- The Washington Times - Friday, January 25, 2002

MELBOURNE, Australia (AP) Now Martina Hingis gets her chance to play catch up with Jennifer Capriati.

Several years ago, Hingis was on top when Capriati was just starting to get serious about coming back from her troubled teens.

Tomorrow (tonight EST), Capriati will defend her Australian Open championship when she faces Hingis in a rematch of last year's final.

"For the first time, going up against her, it's like I'm the one favored to win," Capriati said. "I know definitely how she feels, being in that position, because I was in that position last year. I know she wants it bad, but I want it bad, too."

Capriati rose to No. 1 with her first Grand Slam titles at the Australian and French Opens last year and by reaching the semifinals at the U.S. Open and Wimbledon.

Hingis is playing her sixth consecutive Australian Open final. But she has not won a Grand Slam title since winning in Melbourne in 1999.

"You always question it, if you're capable of winning another Grand Slam if you haven't done it for three years," Hingis said.

Hingis and Capriati advanced to the final by winning tough matches in the semifinals.

Capriati had a 7-5, 3-6, 6-1 victory over No. 4 Kim Clijsters. Hingis overcame Monica Seles, a four-time Australian winner and nine-time Grand Slam champion, by 4-6, 6-1, 6-4.

"It will be great to play [Capriati] in the finals," said Hingis, who let a 5-1 lead slip in the last set against Seles before clinching the win. "Now it's the other way around she has to defend the title, and I'm the rookie."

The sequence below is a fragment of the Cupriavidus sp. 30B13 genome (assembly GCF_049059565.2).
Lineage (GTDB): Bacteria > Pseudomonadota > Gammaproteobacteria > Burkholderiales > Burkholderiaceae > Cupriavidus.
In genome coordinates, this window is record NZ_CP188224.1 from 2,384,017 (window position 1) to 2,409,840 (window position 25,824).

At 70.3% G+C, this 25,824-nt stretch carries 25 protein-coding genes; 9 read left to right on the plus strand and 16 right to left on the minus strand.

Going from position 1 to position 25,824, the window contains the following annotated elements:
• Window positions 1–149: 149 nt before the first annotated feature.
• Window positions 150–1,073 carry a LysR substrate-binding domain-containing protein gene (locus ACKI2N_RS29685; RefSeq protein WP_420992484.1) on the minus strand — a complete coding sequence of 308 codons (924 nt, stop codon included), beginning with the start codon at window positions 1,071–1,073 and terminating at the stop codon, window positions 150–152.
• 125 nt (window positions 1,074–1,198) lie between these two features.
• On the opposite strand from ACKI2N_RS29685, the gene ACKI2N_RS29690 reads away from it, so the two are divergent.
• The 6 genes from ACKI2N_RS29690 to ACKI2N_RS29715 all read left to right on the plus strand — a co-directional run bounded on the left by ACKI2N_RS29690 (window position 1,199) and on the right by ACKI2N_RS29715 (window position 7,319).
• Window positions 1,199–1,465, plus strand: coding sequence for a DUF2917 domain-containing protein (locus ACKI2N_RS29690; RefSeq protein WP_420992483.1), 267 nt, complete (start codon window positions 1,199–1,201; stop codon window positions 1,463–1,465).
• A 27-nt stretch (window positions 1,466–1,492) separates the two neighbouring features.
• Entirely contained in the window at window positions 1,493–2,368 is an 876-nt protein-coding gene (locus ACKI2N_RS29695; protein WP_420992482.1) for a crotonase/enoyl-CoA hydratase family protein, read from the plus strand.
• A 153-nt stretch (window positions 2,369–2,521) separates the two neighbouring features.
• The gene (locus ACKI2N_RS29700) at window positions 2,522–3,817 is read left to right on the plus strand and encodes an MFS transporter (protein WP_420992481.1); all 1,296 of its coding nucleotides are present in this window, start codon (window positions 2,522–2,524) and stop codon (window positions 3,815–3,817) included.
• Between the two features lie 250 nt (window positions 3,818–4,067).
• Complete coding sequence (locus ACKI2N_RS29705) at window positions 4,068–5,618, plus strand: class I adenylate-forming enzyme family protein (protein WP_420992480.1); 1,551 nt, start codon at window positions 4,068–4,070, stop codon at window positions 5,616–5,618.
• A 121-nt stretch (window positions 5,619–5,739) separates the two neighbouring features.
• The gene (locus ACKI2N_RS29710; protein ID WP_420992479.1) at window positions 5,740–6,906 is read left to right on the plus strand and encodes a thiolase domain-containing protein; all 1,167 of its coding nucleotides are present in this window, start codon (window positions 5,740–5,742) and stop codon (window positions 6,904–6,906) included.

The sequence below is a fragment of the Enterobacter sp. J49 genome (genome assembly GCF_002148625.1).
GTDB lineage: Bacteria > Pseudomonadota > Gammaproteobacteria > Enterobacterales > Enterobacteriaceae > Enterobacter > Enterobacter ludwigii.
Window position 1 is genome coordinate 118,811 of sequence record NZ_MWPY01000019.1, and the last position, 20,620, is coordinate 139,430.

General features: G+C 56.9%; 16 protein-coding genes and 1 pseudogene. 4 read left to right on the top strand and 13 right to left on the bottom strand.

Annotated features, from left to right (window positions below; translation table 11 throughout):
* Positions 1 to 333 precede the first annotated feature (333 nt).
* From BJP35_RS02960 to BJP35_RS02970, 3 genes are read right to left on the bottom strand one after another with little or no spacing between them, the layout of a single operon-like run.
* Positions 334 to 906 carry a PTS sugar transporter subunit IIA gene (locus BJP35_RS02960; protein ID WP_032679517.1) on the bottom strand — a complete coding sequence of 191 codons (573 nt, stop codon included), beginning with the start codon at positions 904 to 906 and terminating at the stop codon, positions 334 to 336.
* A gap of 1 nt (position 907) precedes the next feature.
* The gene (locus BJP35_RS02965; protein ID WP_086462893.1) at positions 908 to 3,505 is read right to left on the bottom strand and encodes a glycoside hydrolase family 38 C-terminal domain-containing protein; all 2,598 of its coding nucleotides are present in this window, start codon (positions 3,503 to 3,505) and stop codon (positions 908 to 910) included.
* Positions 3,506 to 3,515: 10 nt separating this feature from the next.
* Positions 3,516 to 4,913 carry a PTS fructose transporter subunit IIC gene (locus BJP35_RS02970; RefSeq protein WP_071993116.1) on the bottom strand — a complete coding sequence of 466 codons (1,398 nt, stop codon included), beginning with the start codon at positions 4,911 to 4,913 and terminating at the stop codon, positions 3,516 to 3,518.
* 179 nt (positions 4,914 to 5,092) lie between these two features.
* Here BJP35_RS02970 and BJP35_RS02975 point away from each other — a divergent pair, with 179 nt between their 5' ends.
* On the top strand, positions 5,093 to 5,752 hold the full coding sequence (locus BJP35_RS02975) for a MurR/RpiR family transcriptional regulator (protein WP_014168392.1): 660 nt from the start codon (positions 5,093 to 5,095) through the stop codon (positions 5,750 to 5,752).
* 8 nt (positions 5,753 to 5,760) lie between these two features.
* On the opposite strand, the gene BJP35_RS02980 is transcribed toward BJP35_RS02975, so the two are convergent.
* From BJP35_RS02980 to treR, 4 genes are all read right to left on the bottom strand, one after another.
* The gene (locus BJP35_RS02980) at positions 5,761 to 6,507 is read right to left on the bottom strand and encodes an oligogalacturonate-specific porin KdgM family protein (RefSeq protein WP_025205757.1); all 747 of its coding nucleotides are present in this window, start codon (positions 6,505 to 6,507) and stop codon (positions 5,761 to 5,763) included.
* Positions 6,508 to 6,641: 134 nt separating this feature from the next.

Capriati's Australian win last year capped a remarkable comeback for the former teen prodigy, who dropped off the tour with personal problems after reaching the 1990 French Open semifinals at age 14 and winning the Olympic gold medal in 1992.

Last year, she became the lowest-seeded player (12th) to win an Australian Open when she produced consecutive wins over Seles, 2000 Australian champion Lindsay Davenport and Hingis.

Hingis won the first of her three consecutive Australian titles in 1997, the year she also won at Wimbledon and at the U.S. Open and was a finalist at the French Open.

"I believe in it again now, and it's a great feeling," said Hingis, talking about her quest for a sixth Grand Slam crown.

Hingis admits she hasn't had the game to match it in recent times with power hitters like Venus and Serena Williams, Davenport and Capriati.

But that's changed. She used her enforced three-month layoff to reassess her game plan.

"Over the last few years the other girls caught up with me, and I just didn't have the game to raise it in the finals," she said. "Now I think I am moving forward again and playing better than ever.

"I was able to do it once, so there's no reason not to do it again," Hingis added.

To reach the final, Capriati had straight sets wins over Silvija Talaja and Meilen Tu before dropping a set to Eleni Daniilidou. She beat No. 20 Rita Grande and No. 7 Amelie Mauresmo before her semifinal victory against Clijsters.

Hingis, seeded fourth, lost only 11 games in her first five matches, which included a 6-1, 6-1 win over No. 15 Amanda Coetzer in the fourth round and a 6-2, 6-3 quarterfinal win over Adriana Serra Zanetti.

Capriati said she's reaching her peak. She thinks she's moving better, playing better and has more confidence.

"It's pretty tough to top last year," Capriati said, but "I think I'm playing my best tennis right now. It feels like I've graduated to the next level."

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